This tool allows us to always give orders in the same tones and structures, which will favor a better understanding and execution of the exercise by our students. Depending on the number of touches and their intensity, we will be giving you a specific order. I use it in the following way: a long touch means, ‘come here’; a short one  (pi),  ‘you have no orders, go hunting’; two short  (pi),  ‘turns’; a strong and vibrant one,  ‘still’.

Avoid false beliefs – only real experiences

A very common mistake is trying to teach a puppy to do the sample or ‘get his instincts’ by attracting his attention with the typical cane or butterfly, moving the feathers, and withdrawing it when he pounces on them without being able to catch him.

The sample is not an instinct but a neurological mechanism that has only been developed in the so-called sample breeds. Many popular beliefs can negatively affect the growth of our puppies and their future behavior during our hunting days.

In addition to the rod or butterfly,  the early collection of pieces without a confirmed sample, the cut pieces … can be the cause of serious problems in the future hunting actions of our four-legged companions. These are baseless popular beliefs that require very little effort and do not take into account the consequences: if they do not bear the expected results, the answer is simple, the fault is always our dog.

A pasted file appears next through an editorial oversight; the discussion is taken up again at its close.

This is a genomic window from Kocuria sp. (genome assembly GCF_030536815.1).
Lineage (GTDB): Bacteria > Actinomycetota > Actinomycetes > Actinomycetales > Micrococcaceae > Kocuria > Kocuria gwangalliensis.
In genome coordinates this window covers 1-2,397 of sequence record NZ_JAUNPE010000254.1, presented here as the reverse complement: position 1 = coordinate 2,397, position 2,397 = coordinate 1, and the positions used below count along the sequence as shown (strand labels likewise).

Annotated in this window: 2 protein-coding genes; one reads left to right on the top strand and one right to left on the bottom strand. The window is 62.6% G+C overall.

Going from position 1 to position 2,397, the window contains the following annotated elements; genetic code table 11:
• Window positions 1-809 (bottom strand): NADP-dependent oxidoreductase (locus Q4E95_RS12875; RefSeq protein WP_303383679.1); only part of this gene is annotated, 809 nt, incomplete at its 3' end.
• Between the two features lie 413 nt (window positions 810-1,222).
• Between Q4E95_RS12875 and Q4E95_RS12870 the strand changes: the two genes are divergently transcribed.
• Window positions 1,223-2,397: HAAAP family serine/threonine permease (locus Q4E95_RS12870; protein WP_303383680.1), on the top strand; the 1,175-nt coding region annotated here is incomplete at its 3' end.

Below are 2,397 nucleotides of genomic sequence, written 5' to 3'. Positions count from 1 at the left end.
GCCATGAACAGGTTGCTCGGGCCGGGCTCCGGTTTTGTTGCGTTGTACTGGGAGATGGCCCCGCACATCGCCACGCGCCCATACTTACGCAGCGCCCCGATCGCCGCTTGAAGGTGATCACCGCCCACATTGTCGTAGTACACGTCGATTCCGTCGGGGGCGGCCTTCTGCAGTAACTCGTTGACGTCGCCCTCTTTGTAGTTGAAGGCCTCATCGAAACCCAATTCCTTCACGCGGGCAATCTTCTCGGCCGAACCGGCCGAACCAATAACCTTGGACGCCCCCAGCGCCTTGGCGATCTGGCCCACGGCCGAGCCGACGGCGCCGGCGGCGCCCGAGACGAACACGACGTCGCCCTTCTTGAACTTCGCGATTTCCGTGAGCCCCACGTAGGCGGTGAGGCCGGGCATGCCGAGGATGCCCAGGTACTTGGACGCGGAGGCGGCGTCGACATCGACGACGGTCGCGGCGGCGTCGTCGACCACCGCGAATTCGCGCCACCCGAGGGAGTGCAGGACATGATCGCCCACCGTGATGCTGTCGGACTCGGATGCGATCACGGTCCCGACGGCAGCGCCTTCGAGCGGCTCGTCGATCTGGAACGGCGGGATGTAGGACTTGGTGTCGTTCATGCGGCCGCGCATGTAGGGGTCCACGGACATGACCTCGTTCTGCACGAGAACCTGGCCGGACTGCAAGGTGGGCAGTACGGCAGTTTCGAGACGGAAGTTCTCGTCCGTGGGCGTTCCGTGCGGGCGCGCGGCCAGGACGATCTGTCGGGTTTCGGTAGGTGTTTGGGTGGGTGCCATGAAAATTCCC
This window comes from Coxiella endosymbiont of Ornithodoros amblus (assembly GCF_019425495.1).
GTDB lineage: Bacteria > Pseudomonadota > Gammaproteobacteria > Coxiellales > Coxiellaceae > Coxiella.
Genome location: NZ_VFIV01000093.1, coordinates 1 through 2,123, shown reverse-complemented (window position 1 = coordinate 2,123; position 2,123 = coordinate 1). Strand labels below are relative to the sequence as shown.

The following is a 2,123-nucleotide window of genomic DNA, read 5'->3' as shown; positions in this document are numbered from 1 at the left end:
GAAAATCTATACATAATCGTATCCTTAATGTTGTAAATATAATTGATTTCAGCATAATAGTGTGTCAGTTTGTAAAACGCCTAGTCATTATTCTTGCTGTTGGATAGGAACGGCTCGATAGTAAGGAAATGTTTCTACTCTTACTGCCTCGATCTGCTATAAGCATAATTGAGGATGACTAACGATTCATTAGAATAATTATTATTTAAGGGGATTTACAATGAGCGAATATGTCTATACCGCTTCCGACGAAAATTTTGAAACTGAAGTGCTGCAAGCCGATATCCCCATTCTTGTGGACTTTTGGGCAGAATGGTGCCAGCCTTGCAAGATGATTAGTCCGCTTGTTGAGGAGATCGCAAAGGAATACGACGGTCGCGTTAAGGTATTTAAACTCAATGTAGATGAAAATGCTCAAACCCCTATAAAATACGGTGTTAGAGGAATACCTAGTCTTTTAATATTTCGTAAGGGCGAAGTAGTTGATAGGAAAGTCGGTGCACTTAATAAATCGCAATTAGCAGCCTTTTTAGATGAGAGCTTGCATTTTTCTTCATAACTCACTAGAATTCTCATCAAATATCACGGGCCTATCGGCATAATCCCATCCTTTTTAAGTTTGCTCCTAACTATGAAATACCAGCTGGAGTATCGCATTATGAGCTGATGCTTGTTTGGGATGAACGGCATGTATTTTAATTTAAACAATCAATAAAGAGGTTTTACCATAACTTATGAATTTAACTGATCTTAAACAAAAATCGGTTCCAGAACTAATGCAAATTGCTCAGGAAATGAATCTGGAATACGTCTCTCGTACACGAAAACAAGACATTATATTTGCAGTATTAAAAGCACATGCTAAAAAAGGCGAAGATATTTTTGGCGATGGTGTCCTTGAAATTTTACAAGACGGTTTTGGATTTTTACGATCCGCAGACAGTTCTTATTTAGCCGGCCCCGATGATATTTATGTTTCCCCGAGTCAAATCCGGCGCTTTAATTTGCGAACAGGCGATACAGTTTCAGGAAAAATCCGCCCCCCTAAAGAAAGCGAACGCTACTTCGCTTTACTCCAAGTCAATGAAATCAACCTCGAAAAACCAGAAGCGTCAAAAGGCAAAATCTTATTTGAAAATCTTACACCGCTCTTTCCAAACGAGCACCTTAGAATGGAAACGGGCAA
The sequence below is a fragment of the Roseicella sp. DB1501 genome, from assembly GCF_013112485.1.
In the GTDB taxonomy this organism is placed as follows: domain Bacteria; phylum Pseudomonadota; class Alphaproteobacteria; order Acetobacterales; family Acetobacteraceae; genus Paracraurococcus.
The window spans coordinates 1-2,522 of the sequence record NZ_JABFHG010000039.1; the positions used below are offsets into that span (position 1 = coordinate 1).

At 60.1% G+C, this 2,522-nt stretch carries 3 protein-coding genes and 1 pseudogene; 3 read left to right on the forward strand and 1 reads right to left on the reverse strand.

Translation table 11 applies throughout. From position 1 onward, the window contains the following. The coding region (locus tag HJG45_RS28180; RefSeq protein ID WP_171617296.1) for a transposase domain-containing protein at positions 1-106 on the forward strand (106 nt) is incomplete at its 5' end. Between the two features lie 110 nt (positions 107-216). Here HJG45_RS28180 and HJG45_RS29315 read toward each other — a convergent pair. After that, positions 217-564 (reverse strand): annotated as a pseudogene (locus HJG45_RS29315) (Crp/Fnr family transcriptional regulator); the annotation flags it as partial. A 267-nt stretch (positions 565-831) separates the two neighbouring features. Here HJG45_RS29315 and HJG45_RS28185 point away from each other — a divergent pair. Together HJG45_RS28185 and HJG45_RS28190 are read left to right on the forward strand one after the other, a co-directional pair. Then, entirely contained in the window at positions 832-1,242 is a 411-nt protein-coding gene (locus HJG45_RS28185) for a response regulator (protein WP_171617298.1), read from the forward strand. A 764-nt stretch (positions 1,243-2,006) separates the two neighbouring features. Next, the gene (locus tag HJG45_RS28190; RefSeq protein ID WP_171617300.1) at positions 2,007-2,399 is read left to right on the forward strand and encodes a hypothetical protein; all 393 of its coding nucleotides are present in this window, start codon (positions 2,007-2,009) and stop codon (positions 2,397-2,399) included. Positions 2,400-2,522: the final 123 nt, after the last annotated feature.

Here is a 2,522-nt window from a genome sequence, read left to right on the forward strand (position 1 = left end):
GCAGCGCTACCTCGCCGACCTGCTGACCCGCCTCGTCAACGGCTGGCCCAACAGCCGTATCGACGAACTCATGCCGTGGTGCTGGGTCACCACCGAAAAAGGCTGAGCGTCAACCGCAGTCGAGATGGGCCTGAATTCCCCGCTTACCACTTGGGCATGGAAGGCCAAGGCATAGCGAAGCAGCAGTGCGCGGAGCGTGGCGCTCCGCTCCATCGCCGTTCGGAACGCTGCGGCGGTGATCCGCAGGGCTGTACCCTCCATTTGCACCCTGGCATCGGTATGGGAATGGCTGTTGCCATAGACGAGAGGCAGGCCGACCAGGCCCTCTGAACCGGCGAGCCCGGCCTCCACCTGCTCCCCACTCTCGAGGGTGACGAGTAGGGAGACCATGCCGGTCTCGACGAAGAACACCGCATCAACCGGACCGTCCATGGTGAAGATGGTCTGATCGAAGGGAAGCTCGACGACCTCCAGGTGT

Encourage a good show

We must expose him to hunting with real experiences, with escapes from the pieces. That is to say, the most important thing to capitalize on a good sample is that the dog understands that by itself, and even counting on its attack speed, that it cannot catch the piece: thus it will conclude that through a perfect sample, counting on our help and shooting, is how you can achieve your goal.

If we offer him the best of the prizes, that is, catching the piece, without having done all the previous work well, we run the risk that he will learn to do it badly, since despite this he has won the great reward.

Name each order

As I describe this pattern in my book From Mount to Hunting,  dogs have their language, often gestural, guttural, and visual. One evident thing is that it is nothing like ours. If we stop to reflect, we act with our dogs, believing that they are born knowing all languages, that it does not matter in which language we speak they will understand us. When they don’t obey us, we end up shouting the command or repeating it ad nauseam, as if it were deaf or stupid. Put yourself in their place.